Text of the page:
This pair of portraits relate to prototypes by Meytens which were commissioned in 1725 by James Stuart (1688-1766), the Old Pretender, and his wife, Maria Clementina (1702-1735), following the birth of Prince Henry, Duke of York, in March of that year. The whereabouts of the original Meytens prototypes is unknown, although the compositions are known through the copies that the Old Pretender commissioned in 1727-1728 from E. Gill, an English artist resident in Rome, as well as from later copies by Antonio David, Louis-Gabriel Blanchet and Domenico Dupra (See E. Corp, The King over the Water - Portraits of Stuarts in Exile after 1689, Edinburgh, 2001, pp. 63-65).
The original Meytens portraits were intended as mutual presents between the Old Pretender and his wife, each to be hung in the other's apartment at the Palazzo Muti, Rome, where the Stuart court was in exile. In the autumn of 1725, a disagreement between James and Maria Clementina over his appointment of a protestant, James Murray, Earl of Dunbar as Governor to the Prince of Wales led to the couple's separation. Maria Clementina retired to a convent and her husband left for Bologna. James required copies of the Meytens portraits, not only for himself in Bologna but also to reassure his friends and supporters of the stability of the Jacobite cause. The Old Pretender commissioned Gill to produce eighteen copies of which he is known to have executed twelve (one pair for James, the remainder to be given away as presents). Several of these copies have survived, including the portrait of James now in the Scottish National Portrait Gallery (PG 1836), notable because the colour of James's Thistle ribbon is maroon instead of green.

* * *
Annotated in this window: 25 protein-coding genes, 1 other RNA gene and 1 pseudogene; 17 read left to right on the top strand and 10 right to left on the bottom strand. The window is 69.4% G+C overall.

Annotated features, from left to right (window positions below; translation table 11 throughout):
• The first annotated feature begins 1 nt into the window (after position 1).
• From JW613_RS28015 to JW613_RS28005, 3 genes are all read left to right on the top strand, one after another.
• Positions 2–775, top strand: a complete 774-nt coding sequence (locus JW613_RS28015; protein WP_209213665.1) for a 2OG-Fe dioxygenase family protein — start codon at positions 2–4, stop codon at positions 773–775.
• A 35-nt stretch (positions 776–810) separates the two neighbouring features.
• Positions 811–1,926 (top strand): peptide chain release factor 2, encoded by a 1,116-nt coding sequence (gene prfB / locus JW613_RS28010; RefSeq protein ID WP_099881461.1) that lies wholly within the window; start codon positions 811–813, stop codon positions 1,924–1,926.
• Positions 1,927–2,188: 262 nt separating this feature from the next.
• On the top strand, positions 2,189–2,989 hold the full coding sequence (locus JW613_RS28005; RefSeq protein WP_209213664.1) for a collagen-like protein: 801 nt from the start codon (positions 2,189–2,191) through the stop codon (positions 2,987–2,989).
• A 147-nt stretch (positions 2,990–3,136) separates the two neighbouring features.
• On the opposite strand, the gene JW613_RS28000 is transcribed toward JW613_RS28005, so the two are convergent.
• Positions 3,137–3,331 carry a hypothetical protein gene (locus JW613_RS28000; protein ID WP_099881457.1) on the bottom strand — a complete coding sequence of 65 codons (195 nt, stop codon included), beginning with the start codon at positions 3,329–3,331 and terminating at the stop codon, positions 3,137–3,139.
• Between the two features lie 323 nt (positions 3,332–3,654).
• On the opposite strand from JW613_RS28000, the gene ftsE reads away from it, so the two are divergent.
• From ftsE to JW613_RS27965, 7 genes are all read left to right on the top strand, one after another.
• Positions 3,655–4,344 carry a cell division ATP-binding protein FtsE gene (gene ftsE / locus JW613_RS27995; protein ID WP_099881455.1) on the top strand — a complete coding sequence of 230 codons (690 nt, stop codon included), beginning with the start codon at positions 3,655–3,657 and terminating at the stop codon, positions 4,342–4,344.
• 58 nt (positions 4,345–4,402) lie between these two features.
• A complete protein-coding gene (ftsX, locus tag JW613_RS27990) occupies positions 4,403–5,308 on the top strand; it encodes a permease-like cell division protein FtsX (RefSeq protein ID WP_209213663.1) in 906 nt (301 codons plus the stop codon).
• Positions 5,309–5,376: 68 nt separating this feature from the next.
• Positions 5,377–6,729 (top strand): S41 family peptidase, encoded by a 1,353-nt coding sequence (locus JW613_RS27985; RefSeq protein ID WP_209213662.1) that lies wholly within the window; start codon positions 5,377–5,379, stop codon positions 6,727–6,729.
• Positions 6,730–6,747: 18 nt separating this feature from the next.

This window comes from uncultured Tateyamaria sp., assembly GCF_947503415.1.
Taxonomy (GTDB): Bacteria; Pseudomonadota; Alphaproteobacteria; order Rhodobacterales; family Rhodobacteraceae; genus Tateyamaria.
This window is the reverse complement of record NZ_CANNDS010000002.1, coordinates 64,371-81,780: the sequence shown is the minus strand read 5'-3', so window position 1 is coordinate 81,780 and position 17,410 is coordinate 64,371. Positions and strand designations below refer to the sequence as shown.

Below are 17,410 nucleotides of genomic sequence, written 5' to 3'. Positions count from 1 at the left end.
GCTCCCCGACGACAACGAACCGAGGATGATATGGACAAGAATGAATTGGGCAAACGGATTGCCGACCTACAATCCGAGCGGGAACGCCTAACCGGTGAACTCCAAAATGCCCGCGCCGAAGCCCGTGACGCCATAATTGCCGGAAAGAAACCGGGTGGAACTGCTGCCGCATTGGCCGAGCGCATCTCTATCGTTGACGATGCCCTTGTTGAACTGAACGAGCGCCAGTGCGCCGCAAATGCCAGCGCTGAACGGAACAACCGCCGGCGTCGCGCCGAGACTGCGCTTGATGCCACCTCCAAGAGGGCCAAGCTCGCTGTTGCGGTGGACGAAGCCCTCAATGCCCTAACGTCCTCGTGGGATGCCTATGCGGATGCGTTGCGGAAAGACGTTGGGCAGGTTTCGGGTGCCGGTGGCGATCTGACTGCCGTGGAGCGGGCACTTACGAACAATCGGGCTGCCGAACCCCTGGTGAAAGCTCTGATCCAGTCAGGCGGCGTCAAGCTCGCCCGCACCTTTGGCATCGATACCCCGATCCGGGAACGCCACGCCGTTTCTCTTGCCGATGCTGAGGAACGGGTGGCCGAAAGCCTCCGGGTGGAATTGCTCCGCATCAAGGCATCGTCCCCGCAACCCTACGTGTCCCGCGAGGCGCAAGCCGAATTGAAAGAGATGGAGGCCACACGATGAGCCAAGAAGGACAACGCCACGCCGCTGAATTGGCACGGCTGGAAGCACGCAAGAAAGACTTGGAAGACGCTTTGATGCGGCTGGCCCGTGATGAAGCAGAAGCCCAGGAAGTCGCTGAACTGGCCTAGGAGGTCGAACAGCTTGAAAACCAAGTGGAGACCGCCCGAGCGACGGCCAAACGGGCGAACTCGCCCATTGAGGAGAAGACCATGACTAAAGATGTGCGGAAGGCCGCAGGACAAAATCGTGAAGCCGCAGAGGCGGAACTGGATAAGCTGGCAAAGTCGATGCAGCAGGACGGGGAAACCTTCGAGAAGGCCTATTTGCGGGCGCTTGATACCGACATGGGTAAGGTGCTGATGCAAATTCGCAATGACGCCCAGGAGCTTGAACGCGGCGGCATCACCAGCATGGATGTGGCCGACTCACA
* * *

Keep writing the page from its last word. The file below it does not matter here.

We are grateful for the assistance of Edward Corp in the cataloguing of this lot.